And look for a variety of colors when choosing these items. In particular, berries and other darkly colored fruits are packed with protective antioxidants.

3. Water

Drinking enough water each day may reduce your risk of developing colorectal cancer, breast cancer and prostate cancer — all of which rank among the most deadly forms of the disease. Staying hydrated helps your body's organs function properly, while dehydration can compromise your immune system. 

What to avoid

1. Large quantities of red meat

There’s roughly 20 years of data showing that those who consume the most red and processed meat are more likely to die from cancer, particularly colorectal, prostate and stomach cancers.

You should consume no more than 18 ounces — roughly the size of six decks of playing cards — of red meat per week and little, if any, should be processed. Processed meats include sausage, hot dogs and deli meats.

Multiple studies have linked alcohol intake and cancers of the mouth, larynx, esophagus, liver and breast. And because alcohol can slow down your body's ability to heal, it definitely shouldn't be consumed during cancer treatment.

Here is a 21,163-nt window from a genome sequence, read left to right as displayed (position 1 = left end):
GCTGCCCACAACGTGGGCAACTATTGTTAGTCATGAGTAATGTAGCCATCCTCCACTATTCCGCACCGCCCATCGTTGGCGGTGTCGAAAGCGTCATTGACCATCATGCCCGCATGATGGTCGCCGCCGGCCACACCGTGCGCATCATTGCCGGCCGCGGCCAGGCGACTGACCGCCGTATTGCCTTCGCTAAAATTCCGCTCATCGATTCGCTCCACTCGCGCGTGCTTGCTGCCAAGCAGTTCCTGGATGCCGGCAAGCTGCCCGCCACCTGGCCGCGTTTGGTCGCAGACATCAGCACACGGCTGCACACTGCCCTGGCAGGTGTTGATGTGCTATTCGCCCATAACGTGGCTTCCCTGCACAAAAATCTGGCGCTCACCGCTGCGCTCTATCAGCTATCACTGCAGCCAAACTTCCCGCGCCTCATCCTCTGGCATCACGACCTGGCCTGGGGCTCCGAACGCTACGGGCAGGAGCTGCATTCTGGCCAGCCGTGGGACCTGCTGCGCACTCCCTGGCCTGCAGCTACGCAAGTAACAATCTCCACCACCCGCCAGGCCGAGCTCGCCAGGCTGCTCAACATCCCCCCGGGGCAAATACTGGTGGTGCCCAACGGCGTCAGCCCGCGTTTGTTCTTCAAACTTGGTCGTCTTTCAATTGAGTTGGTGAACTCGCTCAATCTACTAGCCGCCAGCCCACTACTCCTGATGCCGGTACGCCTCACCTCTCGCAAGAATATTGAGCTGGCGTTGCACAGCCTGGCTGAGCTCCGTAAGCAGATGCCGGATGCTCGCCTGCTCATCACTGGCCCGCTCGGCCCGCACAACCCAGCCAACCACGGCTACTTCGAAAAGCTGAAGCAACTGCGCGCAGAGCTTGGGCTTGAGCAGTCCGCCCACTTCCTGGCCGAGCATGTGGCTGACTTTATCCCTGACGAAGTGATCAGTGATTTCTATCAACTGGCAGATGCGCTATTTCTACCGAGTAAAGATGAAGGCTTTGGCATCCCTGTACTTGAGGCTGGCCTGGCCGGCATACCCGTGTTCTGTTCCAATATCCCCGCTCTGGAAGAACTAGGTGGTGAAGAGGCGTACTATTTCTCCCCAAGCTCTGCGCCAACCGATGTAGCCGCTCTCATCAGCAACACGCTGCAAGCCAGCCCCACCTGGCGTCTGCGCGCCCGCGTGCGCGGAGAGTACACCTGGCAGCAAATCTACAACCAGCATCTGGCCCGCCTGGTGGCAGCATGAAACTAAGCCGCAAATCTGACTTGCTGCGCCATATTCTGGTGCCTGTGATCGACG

2. Excessive alcohol 

Limit alcohol consumption to two drinks a day for men and one drink a day for women.

Multiple studies have linked alcohol intake and cancers of the mouth, larynx, esophagus, liver and breast. And because alcohol can slow down your body's ability to heal, it definitely shouldn't be consumed during cancer treatment. 

3. Dietary supplements 

An estimated 50 to 60% of people in the U.S. take one or more supplements, including 80 to 90% of cancer survivors. But the supplements may not help.

The problem is that companies do not have to demonstrate to the Food and Drug Administration that supplements are beneficial. These companies just have to prove there's no harm in taking supplements.

We need to realize that supplements aren't the answer. It's a healthier diet that's important. It's up to health professionals to be more assertive in educating patients based on the research, and for patients to talk to their doctors before starting to take supplements.

For instance, a recent study found no benefit to selenium and vitamin E in preventing prostate cancer. In fact, the study found a higher risk of developing prostate cancer among participants who took these supplements, and men in the study who took selenium also had a higher risk of developing diabetes.

A separate study followed cancer survivors who took a full range of supplements, including multivitamins, and found there was no decrease in death rates for supplement users.

Doctors should do everything they can to provide the best possible lifestyle nutrition information to patients who are undergoing or have just finished cancer treatment.

And this advice isn't just for cancer patients or survivors. Anyone who adheres to a balanced diet will see the health benefits and will lower the risk not just of cancer, but of heart disease, diabetes and other serious health conditions.